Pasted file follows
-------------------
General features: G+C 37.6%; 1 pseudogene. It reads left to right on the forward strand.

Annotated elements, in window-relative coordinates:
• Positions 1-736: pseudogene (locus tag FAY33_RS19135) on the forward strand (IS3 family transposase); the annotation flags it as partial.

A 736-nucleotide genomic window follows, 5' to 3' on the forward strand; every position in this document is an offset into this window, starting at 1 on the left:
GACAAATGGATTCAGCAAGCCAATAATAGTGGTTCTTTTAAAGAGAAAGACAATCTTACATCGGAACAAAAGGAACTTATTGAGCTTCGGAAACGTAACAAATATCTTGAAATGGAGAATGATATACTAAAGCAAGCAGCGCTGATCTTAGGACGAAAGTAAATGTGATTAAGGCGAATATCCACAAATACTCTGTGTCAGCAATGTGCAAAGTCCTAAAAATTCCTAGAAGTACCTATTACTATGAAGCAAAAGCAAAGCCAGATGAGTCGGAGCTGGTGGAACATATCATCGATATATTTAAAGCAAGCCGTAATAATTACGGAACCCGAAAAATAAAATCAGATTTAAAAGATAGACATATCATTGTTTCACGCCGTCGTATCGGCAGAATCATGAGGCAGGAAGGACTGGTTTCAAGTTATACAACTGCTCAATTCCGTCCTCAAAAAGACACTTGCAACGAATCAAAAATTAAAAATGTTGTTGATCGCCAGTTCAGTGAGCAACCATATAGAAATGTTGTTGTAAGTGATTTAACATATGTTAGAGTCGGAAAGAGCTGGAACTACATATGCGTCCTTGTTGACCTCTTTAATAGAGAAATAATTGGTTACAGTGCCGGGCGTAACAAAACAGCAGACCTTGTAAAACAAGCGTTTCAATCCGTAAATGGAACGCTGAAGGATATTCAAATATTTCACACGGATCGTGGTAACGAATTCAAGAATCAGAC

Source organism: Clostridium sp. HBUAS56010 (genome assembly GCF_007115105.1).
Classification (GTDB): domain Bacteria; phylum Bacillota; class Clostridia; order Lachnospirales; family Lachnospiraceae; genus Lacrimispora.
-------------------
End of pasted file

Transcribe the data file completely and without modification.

General features: G+C 37.6%; 1 pseudogene. It reads left to right on the forward strand.

Annotated elements, in window-relative coordinates:
• Positions 1-736: pseudogene (locus tag FAY33_RS19135) on the forward strand (IS3 family transposase); the annotation flags it as partial.

A 736-nucleotide genomic window follows, 5' to 3' on the forward strand; every position in this document is an offset into this window, starting at 1 on the left:
GACAAATGGATTCAGCAAGCCAATAATAGTGGTTCTTTTAAAGAGAAAGACAATCTTACATCGGAACAAAAGGAACTTATTGAGCTTCGGAAACGTAACAAATATCTTGAAATGGAGAATGATATACTAAAGCAAGCAGCGCTGATCTTAGGACGAAAGTAAATGTGATTAAGGCGAATATCCACAAATACTCTGTGTCAGCAATGTGCAAAGTCCTAAAAATTCCTAGAAGTACCTATTACTATGAAGCAAAAGCAAAGCCAGATGAGTCGGAGCTGGTGGAACATATCATCGATATATTTAAAGCAAGCCGTAATAATTACGGAACCCGAAAAATAAAATCAGATTTAAAAGATAGACATATCATTGTTTCACGCCGTCGTATCGGCAGAATCATGAGGCAGGAAGGACTGGTTTCAAGTTATACAACTGCTCAATTCCGTCCTCAAAAAGACACTTGCAACGAATCAAAAATTAAAAATGTTGTTGATCGCCAGTTCAGTGAGCAACCATATAGAAATGTTGTTGTAAGTGATTTAACATATGTTAGAGTCGGAAAGAGCTGGAACTACATATGCGTCCTTGTTGACCTCTTTAATAGAGAAATAATTGGTTACAGTGCCGGGCGTAACAAAACAGCAGACCTTGTAAAACAAGCGTTTCAATCCGTAAATGGAACGCTGAAGGATATTCAAATATTTCACACGGATCGTGGTAACGAATTCAAGAATCAGAC

Source organism: Clostridium sp. HBUAS56010 (genome assembly GCF_007115105.1).
Classification (GTDB): domain Bacteria; phylum Bacillota; class Clostridia; order Lachnospirales; family Lachnospiraceae; genus Lacrimispora.